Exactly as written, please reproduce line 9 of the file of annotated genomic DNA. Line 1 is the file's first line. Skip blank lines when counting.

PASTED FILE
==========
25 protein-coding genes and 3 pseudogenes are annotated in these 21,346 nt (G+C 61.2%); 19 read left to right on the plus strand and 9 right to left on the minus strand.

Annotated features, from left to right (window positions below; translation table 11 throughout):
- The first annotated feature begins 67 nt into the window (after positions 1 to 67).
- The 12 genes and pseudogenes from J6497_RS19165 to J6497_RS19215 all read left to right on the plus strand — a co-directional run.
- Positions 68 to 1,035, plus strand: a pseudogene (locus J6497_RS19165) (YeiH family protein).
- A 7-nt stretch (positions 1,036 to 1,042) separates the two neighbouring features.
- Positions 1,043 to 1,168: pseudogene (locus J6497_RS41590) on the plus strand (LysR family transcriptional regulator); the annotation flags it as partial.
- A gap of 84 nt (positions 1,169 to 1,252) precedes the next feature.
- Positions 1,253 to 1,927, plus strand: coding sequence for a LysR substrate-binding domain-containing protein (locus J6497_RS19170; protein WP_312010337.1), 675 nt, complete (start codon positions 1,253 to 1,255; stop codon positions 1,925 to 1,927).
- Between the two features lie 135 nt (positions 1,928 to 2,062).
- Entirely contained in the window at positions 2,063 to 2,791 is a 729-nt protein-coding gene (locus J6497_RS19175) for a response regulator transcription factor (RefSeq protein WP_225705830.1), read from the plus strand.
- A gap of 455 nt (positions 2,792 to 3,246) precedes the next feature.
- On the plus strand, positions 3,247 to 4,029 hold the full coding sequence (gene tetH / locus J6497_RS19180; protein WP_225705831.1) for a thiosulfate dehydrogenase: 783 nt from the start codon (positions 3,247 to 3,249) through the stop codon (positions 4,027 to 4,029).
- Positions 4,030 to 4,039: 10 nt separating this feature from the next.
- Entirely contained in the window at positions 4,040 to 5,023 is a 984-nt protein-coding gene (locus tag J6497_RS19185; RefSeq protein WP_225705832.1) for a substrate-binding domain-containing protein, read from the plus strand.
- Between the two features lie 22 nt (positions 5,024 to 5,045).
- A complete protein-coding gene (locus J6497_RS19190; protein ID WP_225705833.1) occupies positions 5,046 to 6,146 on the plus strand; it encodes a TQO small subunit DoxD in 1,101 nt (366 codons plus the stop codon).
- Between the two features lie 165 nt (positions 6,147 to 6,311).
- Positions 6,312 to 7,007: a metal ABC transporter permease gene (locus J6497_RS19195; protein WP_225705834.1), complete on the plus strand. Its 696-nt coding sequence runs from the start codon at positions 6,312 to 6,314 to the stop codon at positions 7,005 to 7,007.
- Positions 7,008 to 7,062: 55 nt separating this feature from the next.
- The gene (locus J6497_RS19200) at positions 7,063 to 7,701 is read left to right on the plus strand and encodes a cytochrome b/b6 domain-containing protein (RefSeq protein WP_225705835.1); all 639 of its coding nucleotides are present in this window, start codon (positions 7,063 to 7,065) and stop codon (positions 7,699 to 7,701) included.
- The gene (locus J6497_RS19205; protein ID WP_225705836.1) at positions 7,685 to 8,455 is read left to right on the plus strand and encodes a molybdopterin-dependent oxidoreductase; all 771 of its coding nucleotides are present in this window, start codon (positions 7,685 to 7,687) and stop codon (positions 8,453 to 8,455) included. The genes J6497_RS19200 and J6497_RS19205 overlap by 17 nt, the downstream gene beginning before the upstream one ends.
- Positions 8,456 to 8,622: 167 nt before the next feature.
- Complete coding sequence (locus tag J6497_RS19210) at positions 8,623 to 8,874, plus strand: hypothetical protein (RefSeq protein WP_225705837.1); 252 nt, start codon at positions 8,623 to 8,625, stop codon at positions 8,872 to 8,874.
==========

- Positions 1,253 to 1,927, plus strand: coding sequence for a LysR substrate-binding domain-containing protein (locus J6497_RS19170; protein WP_312010337.1), 675 nt, complete (start codon positions 1,253 to 1,255; stop codon positions 1,925 to 1,927).